View this PageEdit this PageAttachments to this PageHistory of this PageHomeRecent ChangesSearch the SwikiHelp Guide
Hotspots: Admin Pages | Turn-in Site |
Current Links: Cases Final Project Summer 2007

Discussion 3 - Kevin Legette

Discussion 3 - Kevin Legette
Part 1

In my early efforts to in exploring and learning the world of Squeak, I encountered difficulties learning how to use changesets. Basic exploration made it relatively easy to learn to create new changesets and file these changes out, but it was a bit less clear how to file a changeset in. In my infinite wisdom, I determined that I could easily figure out how to file in the changesets I had tinkered with, without the help of google or the class book...but after wasting valuable minutes (or maybe hours) searching blindly and running in circles, I decided to seek my answers from a man obviously wiser than myself, Mark Guzdial. Moral of the story, filing in a changeset was a much easier task than I made it out to be. Simply left-click, and open... a file list, select the desired changeset from the list in the upper-right pane of the browser, then click filein. Oh well, but my efforts did also help me to learn how to compare differences between different changesets, and even to merge different changesets, so my guess is that my efforts weren't entirely futile.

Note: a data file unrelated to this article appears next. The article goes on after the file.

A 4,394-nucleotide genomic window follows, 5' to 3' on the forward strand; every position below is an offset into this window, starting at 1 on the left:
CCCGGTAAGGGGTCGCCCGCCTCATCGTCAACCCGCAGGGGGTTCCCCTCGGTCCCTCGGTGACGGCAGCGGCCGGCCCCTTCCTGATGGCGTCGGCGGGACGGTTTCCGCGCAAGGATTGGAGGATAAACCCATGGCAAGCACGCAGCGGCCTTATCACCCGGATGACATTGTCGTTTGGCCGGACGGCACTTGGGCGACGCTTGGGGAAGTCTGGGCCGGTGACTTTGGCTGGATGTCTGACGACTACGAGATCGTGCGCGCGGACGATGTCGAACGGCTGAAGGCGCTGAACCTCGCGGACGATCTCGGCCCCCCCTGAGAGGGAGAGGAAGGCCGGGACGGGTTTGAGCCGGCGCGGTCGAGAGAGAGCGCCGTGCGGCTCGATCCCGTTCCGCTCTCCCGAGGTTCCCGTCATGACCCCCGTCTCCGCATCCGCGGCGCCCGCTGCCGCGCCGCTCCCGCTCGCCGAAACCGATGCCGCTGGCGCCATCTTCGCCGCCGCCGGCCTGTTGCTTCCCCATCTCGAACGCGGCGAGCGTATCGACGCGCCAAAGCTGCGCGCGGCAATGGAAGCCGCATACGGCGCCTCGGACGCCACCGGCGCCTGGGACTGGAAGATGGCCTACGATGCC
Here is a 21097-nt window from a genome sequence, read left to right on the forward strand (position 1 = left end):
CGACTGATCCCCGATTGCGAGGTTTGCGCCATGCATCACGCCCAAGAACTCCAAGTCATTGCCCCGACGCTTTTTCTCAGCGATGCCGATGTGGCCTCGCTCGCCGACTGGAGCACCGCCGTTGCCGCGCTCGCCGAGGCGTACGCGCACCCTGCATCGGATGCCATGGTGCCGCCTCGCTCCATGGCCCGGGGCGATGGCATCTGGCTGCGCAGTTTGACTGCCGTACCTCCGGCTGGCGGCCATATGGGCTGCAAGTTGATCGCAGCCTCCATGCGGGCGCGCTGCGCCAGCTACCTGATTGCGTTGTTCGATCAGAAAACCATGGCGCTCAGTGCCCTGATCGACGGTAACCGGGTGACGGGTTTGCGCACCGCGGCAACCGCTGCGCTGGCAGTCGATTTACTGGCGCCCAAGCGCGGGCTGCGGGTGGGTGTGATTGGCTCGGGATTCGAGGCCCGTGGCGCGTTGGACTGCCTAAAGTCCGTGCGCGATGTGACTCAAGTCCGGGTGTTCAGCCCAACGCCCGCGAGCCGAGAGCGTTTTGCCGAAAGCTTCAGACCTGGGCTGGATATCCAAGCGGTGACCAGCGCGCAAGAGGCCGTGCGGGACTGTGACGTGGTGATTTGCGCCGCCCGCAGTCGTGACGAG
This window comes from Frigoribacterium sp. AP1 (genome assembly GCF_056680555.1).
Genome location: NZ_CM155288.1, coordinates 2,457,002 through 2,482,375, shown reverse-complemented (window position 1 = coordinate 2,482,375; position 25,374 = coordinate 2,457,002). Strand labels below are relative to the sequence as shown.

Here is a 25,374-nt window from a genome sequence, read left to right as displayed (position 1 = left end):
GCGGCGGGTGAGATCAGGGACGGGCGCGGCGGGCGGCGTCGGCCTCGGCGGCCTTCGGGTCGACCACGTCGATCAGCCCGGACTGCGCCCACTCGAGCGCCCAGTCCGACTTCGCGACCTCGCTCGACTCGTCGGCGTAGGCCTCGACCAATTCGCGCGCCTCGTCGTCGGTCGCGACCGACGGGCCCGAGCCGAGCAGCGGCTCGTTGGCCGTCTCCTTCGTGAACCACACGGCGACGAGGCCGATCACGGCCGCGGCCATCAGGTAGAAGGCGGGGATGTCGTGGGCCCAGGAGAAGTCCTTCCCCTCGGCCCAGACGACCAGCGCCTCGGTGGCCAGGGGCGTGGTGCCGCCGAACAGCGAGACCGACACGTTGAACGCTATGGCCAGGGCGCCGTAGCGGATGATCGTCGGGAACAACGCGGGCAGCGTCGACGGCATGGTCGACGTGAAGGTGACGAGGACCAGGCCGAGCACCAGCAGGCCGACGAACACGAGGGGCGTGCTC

Part 2
Discussion 3 - Lee Crippen
I found this discussion useful, because I had previously been unaware of the method finder. I had grown accustomed to searching for methods strictly through the System Browser, which was easy enough. However, this method described by Lee seems to be at least a valuable alternative, if not a better method for doing such searching. Using the method finder, not only are you shown all the methods containing the word you're searching for, but the results are presented in such a way that it is a lot easier and faster to see exactly what each method does and thus ascertain its usefulness to your intents. This feature makes it a better alternative when you're blindly searching for useful methods, because the System Browser will only list the method names, requiring a deeper search to determine how the methods work.

Discussion 3 - Manini Patel
I found this discussion useful because it forced me to take a look at a feature of Squeak that I had noticed, but never looked into. The supplies menu is a great tool for using and learning about some of the basic objects that Squeak offers. As hinted to by Manini, the ability to physically create and inspect an object makes it a lot easier to understand not only how the object works, but how it can be implemented and manipulated in different applications. This is usually a lot more beneficial than simply reading through various methods.

Links to this Page